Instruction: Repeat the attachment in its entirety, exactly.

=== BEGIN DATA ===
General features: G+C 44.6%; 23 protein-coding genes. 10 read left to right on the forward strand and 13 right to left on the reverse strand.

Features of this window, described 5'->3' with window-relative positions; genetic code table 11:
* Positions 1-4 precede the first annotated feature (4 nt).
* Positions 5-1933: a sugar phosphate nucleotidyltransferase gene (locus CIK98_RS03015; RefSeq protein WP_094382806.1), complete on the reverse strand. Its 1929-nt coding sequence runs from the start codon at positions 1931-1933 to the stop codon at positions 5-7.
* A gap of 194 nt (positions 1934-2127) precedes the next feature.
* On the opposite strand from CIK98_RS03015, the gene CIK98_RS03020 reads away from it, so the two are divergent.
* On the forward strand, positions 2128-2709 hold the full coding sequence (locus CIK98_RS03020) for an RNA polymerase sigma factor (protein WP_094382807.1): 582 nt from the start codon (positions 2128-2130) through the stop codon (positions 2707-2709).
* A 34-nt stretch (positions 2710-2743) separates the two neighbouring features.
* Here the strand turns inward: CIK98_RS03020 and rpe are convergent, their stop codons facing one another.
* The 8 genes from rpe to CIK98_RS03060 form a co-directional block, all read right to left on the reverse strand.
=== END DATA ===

General features: G+C 44.6%; 23 protein-coding genes. 10 read left to right on the forward strand and 13 right to left on the reverse strand.

Features of this window, described 5'->3' with window-relative positions; genetic code table 11:
* Positions 1-4 precede the first annotated feature (4 nt).
* Positions 5-1933: a sugar phosphate nucleotidyltransferase gene (locus CIK98_RS03015; RefSeq protein WP_094382806.1), complete on the reverse strand. Its 1929-nt coding sequence runs from the start codon at positions 1931-1933 to the stop codon at positions 5-7.
* A gap of 194 nt (positions 1934-2127) precedes the next feature.
* On the opposite strand from CIK98_RS03015, the gene CIK98_RS03020 reads away from it, so the two are divergent.
* On the forward strand, positions 2128-2709 hold the full coding sequence (locus CIK98_RS03020) for an RNA polymerase sigma factor (protein WP_094382807.1): 582 nt from the start codon (positions 2128-2130) through the stop codon (positions 2707-2709).
* A 34-nt stretch (positions 2710-2743) separates the two neighbouring features.
* Here the strand turns inward: CIK98_RS03020 and rpe are convergent, their stop codons facing one another.
* The 8 genes from rpe to CIK98_RS03060 form a co-directional block, all read right to left on the reverse strand.